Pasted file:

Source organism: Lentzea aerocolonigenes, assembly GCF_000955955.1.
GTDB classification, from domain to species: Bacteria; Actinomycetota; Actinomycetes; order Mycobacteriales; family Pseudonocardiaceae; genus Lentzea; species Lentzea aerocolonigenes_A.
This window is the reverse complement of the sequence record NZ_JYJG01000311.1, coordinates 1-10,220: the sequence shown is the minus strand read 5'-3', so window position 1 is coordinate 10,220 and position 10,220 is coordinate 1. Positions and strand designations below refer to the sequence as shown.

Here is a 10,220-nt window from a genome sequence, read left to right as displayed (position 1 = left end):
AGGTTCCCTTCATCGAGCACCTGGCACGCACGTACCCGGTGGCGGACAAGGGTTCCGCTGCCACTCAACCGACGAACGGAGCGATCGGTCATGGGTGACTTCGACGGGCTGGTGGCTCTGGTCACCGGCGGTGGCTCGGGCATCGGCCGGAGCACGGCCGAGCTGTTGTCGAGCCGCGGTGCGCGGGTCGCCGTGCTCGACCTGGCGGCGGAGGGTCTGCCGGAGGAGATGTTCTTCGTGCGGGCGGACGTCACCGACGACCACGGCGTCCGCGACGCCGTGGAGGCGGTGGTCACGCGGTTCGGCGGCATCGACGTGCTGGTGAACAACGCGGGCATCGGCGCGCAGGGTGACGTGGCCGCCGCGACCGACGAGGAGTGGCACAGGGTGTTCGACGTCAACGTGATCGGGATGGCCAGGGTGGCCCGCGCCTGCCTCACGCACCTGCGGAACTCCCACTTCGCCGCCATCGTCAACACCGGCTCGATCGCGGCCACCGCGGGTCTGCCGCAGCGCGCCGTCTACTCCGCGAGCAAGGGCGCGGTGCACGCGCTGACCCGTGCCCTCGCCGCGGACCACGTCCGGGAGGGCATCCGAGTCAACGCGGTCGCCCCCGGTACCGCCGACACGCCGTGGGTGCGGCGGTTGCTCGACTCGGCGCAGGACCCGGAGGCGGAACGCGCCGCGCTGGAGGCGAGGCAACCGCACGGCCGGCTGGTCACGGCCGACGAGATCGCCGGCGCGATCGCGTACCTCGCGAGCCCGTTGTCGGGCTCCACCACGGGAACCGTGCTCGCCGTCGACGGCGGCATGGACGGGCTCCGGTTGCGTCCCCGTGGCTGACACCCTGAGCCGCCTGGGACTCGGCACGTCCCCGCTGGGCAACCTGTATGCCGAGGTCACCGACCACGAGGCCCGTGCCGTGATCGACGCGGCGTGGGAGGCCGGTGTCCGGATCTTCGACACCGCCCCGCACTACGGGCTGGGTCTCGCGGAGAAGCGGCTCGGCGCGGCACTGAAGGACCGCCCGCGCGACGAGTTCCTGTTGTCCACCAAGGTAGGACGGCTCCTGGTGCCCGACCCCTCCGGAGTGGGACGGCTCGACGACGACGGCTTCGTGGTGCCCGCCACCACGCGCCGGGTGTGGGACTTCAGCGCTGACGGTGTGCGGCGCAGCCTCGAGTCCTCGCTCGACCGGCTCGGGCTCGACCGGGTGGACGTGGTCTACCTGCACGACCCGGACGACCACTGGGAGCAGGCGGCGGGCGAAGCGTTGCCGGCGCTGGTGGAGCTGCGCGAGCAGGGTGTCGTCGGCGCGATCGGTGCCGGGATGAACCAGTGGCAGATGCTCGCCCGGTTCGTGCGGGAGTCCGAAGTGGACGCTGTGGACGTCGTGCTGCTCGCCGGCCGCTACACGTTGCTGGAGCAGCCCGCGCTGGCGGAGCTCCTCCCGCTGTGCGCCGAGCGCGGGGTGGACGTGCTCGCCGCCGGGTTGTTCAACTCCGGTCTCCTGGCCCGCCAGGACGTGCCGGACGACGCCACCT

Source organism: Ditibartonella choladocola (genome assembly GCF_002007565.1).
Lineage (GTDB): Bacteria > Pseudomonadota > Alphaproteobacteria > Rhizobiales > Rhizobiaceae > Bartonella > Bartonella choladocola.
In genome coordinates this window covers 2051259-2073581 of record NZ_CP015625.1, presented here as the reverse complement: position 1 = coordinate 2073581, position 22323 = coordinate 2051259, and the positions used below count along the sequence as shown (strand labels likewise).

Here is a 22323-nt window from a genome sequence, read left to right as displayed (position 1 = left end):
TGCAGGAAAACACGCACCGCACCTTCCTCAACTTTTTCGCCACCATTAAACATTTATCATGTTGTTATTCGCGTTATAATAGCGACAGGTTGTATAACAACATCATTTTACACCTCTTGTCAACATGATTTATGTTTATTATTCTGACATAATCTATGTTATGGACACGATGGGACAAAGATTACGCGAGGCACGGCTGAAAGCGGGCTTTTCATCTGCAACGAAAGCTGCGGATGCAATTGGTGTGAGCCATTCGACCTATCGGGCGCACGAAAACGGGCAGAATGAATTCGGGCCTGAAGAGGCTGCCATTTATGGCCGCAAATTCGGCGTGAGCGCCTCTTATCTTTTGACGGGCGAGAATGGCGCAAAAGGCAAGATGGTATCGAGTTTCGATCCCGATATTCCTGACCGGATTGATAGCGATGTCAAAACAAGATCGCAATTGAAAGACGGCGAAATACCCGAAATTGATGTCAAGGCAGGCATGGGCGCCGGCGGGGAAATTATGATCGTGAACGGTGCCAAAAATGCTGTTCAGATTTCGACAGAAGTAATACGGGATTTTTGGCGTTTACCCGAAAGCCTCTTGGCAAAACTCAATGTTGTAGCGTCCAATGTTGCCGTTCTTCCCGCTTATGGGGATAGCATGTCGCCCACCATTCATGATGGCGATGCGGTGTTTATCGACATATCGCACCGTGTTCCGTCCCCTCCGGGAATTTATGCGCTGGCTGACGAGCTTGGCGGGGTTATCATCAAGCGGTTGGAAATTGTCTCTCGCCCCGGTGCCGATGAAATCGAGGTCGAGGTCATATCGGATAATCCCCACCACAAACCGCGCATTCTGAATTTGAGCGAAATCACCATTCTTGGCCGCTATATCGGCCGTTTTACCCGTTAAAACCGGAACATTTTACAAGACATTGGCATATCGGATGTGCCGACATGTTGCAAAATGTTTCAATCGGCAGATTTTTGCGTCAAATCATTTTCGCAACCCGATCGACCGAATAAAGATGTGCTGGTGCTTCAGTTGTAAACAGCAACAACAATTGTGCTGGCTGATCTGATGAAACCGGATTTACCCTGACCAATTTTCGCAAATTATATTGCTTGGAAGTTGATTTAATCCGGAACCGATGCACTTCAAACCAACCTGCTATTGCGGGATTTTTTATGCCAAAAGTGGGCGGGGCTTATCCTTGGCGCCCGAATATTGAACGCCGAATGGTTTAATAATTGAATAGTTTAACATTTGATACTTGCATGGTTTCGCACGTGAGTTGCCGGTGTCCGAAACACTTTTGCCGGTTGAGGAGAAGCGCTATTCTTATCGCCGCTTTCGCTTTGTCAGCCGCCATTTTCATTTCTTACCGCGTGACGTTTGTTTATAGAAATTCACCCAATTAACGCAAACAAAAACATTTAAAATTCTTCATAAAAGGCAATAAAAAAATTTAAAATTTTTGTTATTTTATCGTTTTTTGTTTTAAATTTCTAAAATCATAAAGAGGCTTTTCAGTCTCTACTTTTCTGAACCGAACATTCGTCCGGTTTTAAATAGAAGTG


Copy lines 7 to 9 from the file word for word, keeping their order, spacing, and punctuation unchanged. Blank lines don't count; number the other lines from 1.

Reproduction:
Lineage (GTDB): Bacteria > Pseudomonadota > Alphaproteobacteria > Rhizobiales > Rhizobiaceae > Bartonella > Bartonella choladocola.
In genome coordinates this window covers 2051259-2073581 of record NZ_CP015625.1, presented here as the reverse complement: position 1 = coordinate 2073581, position 22323 = coordinate 2051259, and the positions used below count along the sequence as shown (strand labels likewise).

Here is a 22323-nt window from a genome sequence, read left to right as displayed (position 1 = left end):